Perennial herbs and spices are plants that survive colder conditions and return the following year to produce again in the garden. Protect your perennials by placing them in a marked area of the garden so that there is no danger of disturbing their roots when tilling for the new season. Herbs prefer direct sun, good drainage and average soil. Very rich soils actually work against developing good herbs because the plants are encouraged to focus on growth at the expense of production of some of the oils for which their foliage is valued. Herbs need only occasional watering, once per week, and are troubled by few pests. Many can tolerate harsher conditions, though with compromised productivity.
Herbs can be categorized by their use. The culinary perennial herbs group contains old favorites like sage, thyme, marjoram and savory as well as chive, sorrel, tarragon, borage and even mint. Lovage, rosemary, marjoram and mint are examples of aromatic herbs, bringing their pleasant scents to food. Ornamentals are grown for their appearance. Lavender, mint, thyme and chives are considered ornamentals, but like many herbs, they fall under multiple categories because of their many uses.
Herbs and spices can also be sorted by families. Fennel and lovage are actually members of the carrot family. Aromatic leaves are a mark of the mint family, also known as Lamiaceae. According to the University of Minnesota Extension, the group includes diverse members–from oregano, marjoram, sage, rosemary, savory and thyme to catnip and lavender. Beware of mint family members. Some can become invasive and will spread readily to take over areas of your garden.
Winter savory, as the name implies, is intended for savory dishes like meats and stews. Sage, rosemary, oregano and lemon balm are good on meat or vegetables. Sage is probably best known for its use in stuffing. Thyme and tarragon are used similarly but also applied to vegetable dishes and soups. Angelica, rosemary and bee balm are used in stew, while sorrel, lemon balm and bee balm are used to create soups. Lovage can be called upon for baking and creating flavored butters. Fennel is extremely versatile, applied to everything from baking to cheeses.
Burnet tastes of cucumber and makes a good addition to both salads and cool dishes. Chives can be used in place of green onions. Angelica can be added to salad, sweet marjoram to both sauces and salads, while marjoram is used on meats and in salads. Many herbs also make flavored vinegars when used alone or in combination. Mints, chamomile, feverfew, bee balm, horehound, anise hyssop, lemon balm, scented geranium and catnip make lovely teas. Some savory herbs also make delicious teas, including rosemary and marjoram. Lemon verbena is used in cool drinks. Spearmint and peppermint, lavender, scented geranium and bee balm can also be added to flavor jellies. Horehound is useful in candy making. Scented geranium is good in desserts, while anise hyssop is added to sweetened baked goods. Bee balm and lavender have edible flowers.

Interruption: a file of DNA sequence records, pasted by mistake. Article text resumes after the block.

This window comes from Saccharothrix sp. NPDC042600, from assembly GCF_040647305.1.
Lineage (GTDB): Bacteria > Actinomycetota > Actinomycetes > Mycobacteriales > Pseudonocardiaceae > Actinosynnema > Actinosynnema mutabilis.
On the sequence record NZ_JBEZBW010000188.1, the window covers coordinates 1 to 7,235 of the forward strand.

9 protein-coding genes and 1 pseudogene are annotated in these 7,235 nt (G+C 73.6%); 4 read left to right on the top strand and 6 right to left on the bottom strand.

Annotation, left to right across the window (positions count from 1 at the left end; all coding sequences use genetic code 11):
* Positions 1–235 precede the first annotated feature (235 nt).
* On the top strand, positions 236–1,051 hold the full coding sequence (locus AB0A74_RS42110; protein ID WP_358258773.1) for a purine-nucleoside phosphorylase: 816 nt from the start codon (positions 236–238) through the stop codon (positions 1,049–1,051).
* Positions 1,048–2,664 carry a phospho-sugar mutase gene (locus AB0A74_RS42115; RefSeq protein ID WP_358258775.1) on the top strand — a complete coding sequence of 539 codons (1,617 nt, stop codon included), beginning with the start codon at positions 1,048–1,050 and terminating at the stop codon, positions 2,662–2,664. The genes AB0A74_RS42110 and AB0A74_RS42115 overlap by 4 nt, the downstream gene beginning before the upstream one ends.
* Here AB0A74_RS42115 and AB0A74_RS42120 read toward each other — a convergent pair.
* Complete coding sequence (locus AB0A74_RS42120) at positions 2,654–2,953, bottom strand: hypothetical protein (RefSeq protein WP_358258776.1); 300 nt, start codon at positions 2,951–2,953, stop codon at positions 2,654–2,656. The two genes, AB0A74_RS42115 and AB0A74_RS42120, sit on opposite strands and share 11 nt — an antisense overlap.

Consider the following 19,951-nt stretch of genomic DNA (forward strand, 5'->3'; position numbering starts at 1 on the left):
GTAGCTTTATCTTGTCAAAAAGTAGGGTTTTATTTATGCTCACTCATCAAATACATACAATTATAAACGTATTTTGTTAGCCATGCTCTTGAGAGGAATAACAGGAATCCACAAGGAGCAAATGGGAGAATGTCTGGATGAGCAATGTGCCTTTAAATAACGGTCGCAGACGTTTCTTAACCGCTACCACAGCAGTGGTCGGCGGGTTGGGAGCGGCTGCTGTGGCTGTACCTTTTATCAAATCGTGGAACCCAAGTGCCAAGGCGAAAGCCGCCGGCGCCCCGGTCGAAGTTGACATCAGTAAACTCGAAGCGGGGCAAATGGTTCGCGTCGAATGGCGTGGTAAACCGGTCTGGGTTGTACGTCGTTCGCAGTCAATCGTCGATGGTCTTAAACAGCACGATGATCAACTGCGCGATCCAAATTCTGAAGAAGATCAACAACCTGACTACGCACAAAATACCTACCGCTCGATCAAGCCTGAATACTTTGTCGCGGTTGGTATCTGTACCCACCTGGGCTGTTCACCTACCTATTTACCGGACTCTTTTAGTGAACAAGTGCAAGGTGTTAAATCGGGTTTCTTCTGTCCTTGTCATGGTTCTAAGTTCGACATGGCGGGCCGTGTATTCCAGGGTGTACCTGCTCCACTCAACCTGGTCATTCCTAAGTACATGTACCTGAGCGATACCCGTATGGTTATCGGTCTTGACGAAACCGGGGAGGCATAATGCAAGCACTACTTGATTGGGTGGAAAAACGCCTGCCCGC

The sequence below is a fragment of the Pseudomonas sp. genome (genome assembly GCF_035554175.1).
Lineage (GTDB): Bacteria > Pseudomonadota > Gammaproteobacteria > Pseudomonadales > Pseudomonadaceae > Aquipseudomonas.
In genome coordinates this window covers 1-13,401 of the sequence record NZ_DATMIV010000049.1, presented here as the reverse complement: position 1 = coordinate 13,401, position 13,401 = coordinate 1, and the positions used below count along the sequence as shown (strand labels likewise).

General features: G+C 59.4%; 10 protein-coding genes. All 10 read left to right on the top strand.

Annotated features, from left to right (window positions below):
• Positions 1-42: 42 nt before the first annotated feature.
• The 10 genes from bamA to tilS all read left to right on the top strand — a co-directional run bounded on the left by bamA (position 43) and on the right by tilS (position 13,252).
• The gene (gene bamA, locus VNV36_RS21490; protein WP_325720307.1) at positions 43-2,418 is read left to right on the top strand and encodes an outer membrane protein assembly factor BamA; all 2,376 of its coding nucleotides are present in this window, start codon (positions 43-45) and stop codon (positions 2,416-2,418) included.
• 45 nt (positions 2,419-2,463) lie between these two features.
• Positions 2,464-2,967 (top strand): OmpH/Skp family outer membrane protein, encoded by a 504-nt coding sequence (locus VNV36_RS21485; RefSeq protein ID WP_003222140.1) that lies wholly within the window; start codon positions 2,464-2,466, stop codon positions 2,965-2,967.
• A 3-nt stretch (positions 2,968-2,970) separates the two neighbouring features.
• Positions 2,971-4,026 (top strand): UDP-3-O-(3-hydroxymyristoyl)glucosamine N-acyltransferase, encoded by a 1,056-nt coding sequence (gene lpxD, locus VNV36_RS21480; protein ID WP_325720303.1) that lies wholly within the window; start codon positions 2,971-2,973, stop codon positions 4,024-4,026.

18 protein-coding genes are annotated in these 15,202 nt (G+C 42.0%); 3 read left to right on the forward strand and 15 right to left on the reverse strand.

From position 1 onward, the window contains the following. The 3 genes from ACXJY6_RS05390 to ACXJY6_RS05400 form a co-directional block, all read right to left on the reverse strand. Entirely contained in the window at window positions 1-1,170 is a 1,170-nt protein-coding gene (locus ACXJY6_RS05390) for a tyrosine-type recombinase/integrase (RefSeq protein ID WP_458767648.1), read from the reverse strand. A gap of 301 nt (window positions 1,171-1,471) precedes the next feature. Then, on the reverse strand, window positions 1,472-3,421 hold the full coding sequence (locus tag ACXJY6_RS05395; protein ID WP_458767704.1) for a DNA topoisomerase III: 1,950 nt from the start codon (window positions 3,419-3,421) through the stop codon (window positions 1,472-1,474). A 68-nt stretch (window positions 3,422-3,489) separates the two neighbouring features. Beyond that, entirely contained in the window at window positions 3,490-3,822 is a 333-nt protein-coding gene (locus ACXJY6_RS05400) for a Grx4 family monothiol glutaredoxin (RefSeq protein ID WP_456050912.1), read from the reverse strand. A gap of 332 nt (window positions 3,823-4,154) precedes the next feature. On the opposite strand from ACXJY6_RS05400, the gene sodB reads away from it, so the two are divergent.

- West Virginia University Extension Service: Growing Herbs in the Home Garden; http://www.wvu.edu/~agexten/hortcult/herbs/ne208hrb.htm
- University of Missouri Extension: Growing Herbs at Home; http://extension.missouri.edu/publications/DisplayPub.aspx?P=G6470
- University of Idaho Extension: Herbs for Idaho Gardens; http://www.extension.uidaho.edu/idahogardens/fvh/herbs.htm
- University of Minnesota Extension: Herbs; http://www.extension.umn.edu/distribution/horticulture/m1223.html
- North Carolina Cooperative Extension: Growing Herbs for the Home Gardener; http://www.extension.umn.edu/distribution/horticulture/m1223.html
For Further Reading:
- Virginia Cooperative Extension: Herbs; http://pubs.ext.vt.edu/426/426-420/426-420.html
- N.C. State University Horticulture: Edible Flowers; http://www.ces.ncsu.edu/depts/hort/hil/hil-8513.html
- University of Florida Extension: Herbs for Fall; http://solutionsforyourlife.ufl.edu/hot_topics/lawn_and_garden/herbs_for_fall.html